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INWARD AND OUTWARD FDI IN WEST ASIA HIT RECORD HIGHS IN 2005

UNCTAD/PRESS/PR/2006/032
15 October 2006


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Foreign direct investment (FDI) flows in West Asia achieved record highs in both inward (US$34 billion) and outward (US$16 billion) directions in 2005 (figure 1), says UNCTAD´s World Investment Report 2006, FDI from Developing and Transition Economies: Implications for Development (1).

Strong economic growth, global oil demand and an improved investment environment played crucial roles in the historic surge of FDI inflows.

Oil-rich countries contributed to the growth in FDI outflows from the region and at the intra-regional level.

In 2005, FDI inflows to West Asia rose by 85% -- the highest growth rate in the developing world. They increased in 12 countries out of 14 in the region. The United Arab Emirates attracted the largest amount (US$12 billion), followed by Turkey (US$9.7 billion) and Saudi Arabia (US$4.6 billion). Those three economies accounted for over three quarters of the region´s inflows (figure 2). FDI is taking place increasingly at the intra-regional level, particularly in the services sector (for example, in telecommunications and finance), reaching US$14 billion in 2005 in cross-border mergers and acquisitions (M&As) alone, as compared to US$0.6 billion in 2004. The upward shift is partly the result of privatizations promoted in countries such as Bahrain, Jordan, Oman, Turkey and the United Arab Emirates. "Greenfield" Investments are mainly being undertaken in energy-related manufacturing industries.

In 2005, FDI outflows from West Asia more than doubled. Oil-rich Gulf countries are traditionally active in portfolio investments abroad. However, they are now allocating more petrodollars to FDI, and are investing widely not only at the intra-regional level but in developing Asia and Africa and in the developed world. Significant recipient industries include energy, tourism, and telecommunications. State-owned companies are active investors (table 1).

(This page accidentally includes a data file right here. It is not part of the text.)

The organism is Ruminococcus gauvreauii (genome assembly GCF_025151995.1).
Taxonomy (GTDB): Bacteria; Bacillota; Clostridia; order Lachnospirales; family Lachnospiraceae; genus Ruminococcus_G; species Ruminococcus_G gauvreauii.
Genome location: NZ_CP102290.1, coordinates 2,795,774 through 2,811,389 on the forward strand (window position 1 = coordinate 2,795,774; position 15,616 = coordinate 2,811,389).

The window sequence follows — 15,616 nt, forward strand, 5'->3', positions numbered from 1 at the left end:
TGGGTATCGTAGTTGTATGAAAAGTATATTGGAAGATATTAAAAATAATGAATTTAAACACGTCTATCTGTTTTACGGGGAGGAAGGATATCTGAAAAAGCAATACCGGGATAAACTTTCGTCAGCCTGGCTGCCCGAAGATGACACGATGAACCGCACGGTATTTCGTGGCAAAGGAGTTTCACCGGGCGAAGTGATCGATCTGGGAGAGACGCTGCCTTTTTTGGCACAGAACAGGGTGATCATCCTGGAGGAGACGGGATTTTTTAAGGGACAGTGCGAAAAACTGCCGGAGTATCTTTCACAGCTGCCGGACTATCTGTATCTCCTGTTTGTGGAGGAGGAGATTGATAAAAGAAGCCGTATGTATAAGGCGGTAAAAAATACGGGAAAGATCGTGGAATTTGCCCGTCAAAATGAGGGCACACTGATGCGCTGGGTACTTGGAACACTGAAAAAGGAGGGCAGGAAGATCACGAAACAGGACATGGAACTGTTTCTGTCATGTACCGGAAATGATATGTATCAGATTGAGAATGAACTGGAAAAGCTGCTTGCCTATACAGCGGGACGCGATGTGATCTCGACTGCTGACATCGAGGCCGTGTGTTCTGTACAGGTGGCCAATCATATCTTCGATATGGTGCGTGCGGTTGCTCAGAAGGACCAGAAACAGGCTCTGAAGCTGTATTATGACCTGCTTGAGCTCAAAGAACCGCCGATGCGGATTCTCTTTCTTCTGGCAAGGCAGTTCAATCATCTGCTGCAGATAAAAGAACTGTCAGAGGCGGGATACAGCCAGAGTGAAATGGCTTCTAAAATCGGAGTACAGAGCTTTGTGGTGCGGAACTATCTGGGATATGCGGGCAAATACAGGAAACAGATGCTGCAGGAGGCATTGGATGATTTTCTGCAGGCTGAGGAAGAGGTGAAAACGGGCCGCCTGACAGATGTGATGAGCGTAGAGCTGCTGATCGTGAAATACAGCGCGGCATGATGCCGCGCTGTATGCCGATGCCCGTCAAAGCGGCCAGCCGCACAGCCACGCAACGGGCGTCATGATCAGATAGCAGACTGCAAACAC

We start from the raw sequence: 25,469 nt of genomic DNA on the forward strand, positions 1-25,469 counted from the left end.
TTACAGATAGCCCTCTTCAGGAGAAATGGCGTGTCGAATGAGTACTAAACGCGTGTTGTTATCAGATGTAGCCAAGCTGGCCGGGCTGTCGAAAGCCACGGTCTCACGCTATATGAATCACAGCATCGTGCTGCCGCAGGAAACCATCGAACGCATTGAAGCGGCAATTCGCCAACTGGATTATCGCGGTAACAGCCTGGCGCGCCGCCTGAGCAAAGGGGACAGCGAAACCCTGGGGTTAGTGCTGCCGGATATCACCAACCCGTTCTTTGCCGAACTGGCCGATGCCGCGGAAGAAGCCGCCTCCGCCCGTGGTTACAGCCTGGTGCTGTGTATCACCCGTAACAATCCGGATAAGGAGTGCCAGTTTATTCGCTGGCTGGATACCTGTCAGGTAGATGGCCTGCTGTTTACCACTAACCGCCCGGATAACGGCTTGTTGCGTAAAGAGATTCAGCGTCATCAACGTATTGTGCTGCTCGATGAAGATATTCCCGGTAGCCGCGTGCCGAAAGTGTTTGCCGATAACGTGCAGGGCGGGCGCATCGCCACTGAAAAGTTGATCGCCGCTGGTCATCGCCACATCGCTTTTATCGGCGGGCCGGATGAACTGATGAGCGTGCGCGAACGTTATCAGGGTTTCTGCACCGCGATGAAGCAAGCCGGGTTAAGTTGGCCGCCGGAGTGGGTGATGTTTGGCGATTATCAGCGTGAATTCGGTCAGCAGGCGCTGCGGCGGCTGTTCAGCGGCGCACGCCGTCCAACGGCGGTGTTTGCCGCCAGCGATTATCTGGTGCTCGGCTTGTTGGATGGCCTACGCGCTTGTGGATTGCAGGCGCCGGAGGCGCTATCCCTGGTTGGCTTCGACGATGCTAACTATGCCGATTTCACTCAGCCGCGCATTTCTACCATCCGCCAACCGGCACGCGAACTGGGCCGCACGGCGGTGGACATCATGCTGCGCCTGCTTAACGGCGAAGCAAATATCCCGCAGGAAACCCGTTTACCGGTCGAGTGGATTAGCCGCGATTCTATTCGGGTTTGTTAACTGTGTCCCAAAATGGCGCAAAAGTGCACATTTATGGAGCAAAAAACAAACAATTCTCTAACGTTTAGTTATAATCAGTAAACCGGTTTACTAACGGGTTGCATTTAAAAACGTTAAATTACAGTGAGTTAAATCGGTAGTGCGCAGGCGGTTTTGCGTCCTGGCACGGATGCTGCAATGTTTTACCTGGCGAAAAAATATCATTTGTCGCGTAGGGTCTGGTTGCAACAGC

These trends partly reflect a progressively relaxed regulatory framework for FDI.. Most countries in the region have liberalized regulations, in particular for non-energy industries such as finance, real estate and telecommunications. These industries consequently attracted much of the region´s FDI in 2005. If there are continued efforts towards economic reform and further improvements to the business climate, supported by promising economic growth and high oil prices, further increases in FDI flows - both inward and outward - are likely. However, given continuing geopolitical uncertainty, these flows may be unevenly spread in the region.

The World Investment Report and its database are available online at http://www.unctad.org/wir and http://www.unctad.org/fdistatistics

ANNEX

Tables and figures

Figure 1. West Asia: FDI inflows and their share in gross fixed capital formation, 1995-2005

Figure 1. West Asia: FDI inflows and their share in gross fixed capital formation, 1995-2005
Source: UNCTAD, World Investment Report 2006

Figure 2. West Asia: FDI flows, top five economies,a 2004, 2005 (Billions of dollars)

Figure 2. West Asia: FDI flows, top five economies,a 2004, 2005 (Billions of dollars)
Source: UNCTAD, World Investment Report 2006

Note: a Ranked on the basis of the magnitude of 2005 FDI flows.

Table 1. West Asia: Big players in outward FDI from West Asia, 2005-June 2006

Table 1. West Asia: Big players in outward FDI from West Asia, 2005-June 2006
Source: UNCTAD, World Investment Report 2006




Endnotes

1. The World Investment Report 2006, FDI from Developing and Transition Economies: Implications for Development (WIR06) (Sales No. E.06.II.D.11, ISBN 92-1-112703-4) may be obtained from the United Nations sales offices at the addresses below, or from the United Nations sales agents in many countries. Price: US$80.00; for residents of developing countries: US$40.00. These prices include both the book and the CD-ROM. Customers who wish to buy the book or the CD-ROM separately or to obtain quotations for large quantities should contact the sales offices. Please send orders or enquiries for Europe, Africa and West Asia to United Nations Publication/Sales Section, Palais des Nations, CH-1211 Geneva 10, Switzerland, fax: +41 22 917 0027, e-mail: unpubli@un.org; and for the Americas and East Asia, to United Nations Publications, Two UN Plaza, DC2-853, New York, NY 10017, USA, tel: +1 212 963 8302 or +1 800 253 9646, fax: +1 212 963 3489, e-mail: publications@un.org . Internet: http://www.un.org/publications .





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